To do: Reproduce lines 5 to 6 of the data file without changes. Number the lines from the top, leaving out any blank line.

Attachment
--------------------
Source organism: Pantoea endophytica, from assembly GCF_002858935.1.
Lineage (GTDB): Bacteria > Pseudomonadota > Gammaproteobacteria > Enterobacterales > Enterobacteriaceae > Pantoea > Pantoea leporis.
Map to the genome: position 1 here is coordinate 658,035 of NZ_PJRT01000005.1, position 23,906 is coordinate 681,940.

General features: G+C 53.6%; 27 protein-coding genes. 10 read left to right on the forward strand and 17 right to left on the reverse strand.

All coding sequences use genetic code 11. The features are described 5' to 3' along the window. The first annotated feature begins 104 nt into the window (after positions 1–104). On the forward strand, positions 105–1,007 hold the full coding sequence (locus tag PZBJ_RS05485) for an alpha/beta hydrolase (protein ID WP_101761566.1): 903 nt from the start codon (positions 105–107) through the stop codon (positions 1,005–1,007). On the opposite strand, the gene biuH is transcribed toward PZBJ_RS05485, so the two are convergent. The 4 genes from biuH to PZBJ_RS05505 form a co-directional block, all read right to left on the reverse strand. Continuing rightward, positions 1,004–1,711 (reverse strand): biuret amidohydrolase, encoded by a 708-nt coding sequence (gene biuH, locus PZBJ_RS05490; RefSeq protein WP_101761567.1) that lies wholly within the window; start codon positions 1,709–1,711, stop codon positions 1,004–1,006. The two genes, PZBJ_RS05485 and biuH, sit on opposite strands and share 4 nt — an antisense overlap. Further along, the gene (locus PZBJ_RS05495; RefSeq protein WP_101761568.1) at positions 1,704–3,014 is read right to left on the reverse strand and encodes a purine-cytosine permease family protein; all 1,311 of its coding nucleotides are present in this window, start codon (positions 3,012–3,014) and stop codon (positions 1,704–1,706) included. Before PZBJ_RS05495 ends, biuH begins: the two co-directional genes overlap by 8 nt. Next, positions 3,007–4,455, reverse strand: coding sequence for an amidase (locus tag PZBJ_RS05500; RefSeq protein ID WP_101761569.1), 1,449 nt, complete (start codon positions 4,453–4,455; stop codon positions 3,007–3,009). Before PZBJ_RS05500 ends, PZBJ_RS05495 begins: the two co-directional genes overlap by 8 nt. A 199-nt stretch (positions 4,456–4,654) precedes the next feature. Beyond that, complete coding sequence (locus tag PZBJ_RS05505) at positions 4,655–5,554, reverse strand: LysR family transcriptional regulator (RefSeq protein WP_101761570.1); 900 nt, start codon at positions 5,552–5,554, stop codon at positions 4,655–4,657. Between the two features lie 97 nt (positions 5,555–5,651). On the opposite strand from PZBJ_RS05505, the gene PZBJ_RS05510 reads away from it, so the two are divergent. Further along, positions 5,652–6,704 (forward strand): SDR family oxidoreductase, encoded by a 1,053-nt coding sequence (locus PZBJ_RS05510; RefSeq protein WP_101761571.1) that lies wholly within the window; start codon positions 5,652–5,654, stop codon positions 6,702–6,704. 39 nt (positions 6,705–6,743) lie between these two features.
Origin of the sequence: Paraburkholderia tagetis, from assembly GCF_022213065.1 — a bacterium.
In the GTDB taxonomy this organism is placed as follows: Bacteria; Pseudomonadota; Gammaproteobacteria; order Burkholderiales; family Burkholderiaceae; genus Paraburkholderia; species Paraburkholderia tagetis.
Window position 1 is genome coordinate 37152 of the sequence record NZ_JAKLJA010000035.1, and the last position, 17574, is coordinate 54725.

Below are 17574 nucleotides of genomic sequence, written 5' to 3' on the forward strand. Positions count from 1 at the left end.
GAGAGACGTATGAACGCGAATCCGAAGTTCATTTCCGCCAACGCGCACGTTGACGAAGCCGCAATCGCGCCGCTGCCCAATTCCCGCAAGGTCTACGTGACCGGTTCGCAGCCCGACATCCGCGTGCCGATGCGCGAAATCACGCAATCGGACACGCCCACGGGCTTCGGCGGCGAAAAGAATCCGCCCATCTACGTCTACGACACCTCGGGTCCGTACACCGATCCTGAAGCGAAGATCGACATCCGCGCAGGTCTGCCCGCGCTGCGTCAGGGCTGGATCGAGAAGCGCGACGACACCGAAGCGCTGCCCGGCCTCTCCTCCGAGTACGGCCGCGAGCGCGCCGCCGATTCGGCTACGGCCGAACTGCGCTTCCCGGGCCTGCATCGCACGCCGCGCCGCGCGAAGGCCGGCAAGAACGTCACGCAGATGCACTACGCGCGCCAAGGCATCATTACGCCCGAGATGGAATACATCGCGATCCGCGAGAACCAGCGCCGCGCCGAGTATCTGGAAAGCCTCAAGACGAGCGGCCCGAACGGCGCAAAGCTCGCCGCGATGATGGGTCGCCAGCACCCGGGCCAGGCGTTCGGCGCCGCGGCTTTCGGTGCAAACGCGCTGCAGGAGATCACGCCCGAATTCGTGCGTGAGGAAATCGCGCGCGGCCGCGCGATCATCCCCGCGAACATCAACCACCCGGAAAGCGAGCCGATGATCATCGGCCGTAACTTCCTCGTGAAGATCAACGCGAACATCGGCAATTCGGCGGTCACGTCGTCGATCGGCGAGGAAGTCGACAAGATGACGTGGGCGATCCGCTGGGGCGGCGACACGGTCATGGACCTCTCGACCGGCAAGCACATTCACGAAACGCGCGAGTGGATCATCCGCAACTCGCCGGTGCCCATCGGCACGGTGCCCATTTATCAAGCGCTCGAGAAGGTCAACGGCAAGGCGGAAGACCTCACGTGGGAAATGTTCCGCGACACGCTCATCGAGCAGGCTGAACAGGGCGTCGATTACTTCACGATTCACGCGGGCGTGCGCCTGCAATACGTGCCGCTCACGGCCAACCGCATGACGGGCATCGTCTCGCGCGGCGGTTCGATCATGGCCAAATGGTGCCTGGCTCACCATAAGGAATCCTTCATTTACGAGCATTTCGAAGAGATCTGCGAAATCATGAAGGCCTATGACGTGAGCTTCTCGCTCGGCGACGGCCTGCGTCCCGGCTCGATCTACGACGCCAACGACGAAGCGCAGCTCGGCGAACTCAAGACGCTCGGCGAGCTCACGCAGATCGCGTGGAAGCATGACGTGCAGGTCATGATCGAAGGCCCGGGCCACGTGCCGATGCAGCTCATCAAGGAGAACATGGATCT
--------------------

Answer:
All coding sequences use genetic code 11. The features are described 5' to 3' along the window. The first annotated feature begins 104 nt into the window (after positions 1–104). On the forward strand, positions 105–1,007 hold the full coding sequence (locus tag PZBJ_RS05485) for an alpha/beta hydrolase (protein ID WP_101761566.1): 903 nt from the start codon (positions 105–107) through the stop codon (positions 1,005–1,007). On the opposite strand, the gene biuH is transcribed toward PZBJ_RS05485, so the two are convergent. The 4 genes from biuH to PZBJ_RS05505 form a co-directional block, all read right to left on the reverse strand. Continuing rightward, positions 1,004–1,711 (reverse strand): biuret amidohydrolase, encoded by a 708-nt coding sequence (gene biuH, locus PZBJ_RS05490; RefSeq protein WP_101761567.1) that lies wholly within the window; start codon positions 1,709–1,711, stop codon positions 1,004–1,006. The two genes, PZBJ_RS05485 and biuH, sit on opposite strands and share 4 nt — an antisense overlap. Further along, the gene (locus PZBJ_RS05495; RefSeq protein WP_101761568.1) at positions 1,704–3,014 is read right to left on the reverse strand and encodes a purine-cytosine permease family protein; all 1,311 of its coding nucleotides are present in this window, start codon (positions 3,012–3,014) and stop codon (positions 1,704–1,706) included. Before PZBJ_RS05495 ends, biuH begins: the two co-directional genes overlap by 8 nt. Next, positions 3,007–4,455, reverse strand: coding sequence for an amidase (locus tag PZBJ_RS05500; RefSeq protein ID WP_101761569.1), 1,449 nt, complete (start codon positions 4,453–4,455; stop codon positions 3,007–3,009). Before PZBJ_RS05500 ends, PZBJ_RS05495 begins: the two co-directional genes overlap by 8 nt. A 199-nt stretch (positions 4,456–4,654) precedes the next feature. Beyond that, complete coding sequence (locus tag PZBJ_RS05505) at positions 4,655–5,554, reverse strand: LysR family transcriptional regulator (RefSeq protein WP_101761570.1); 900 nt, start codon at positions 5,552–5,554, stop codon at positions 4,655–4,657. Between the two features lie 97 nt (positions 5,555–5,651). On the opposite strand from PZBJ_RS05505, the gene PZBJ_RS05510 reads away from it, so the two are divergent. Further along, positions 5,652–6,704 (forward strand): SDR family oxidoreductase, encoded by a 1,053-nt coding sequence (locus PZBJ_RS05510; RefSeq protein WP_101761571.1) that lies wholly within the window; start codon positions 5,652–5,654, stop codon positions 6,702–6,704. 39 nt (positions 6,705–6,743) lie between these two features.
Origin of the sequence: Paraburkholderia tagetis, from assembly GCF_022213065.1 — a bacterium.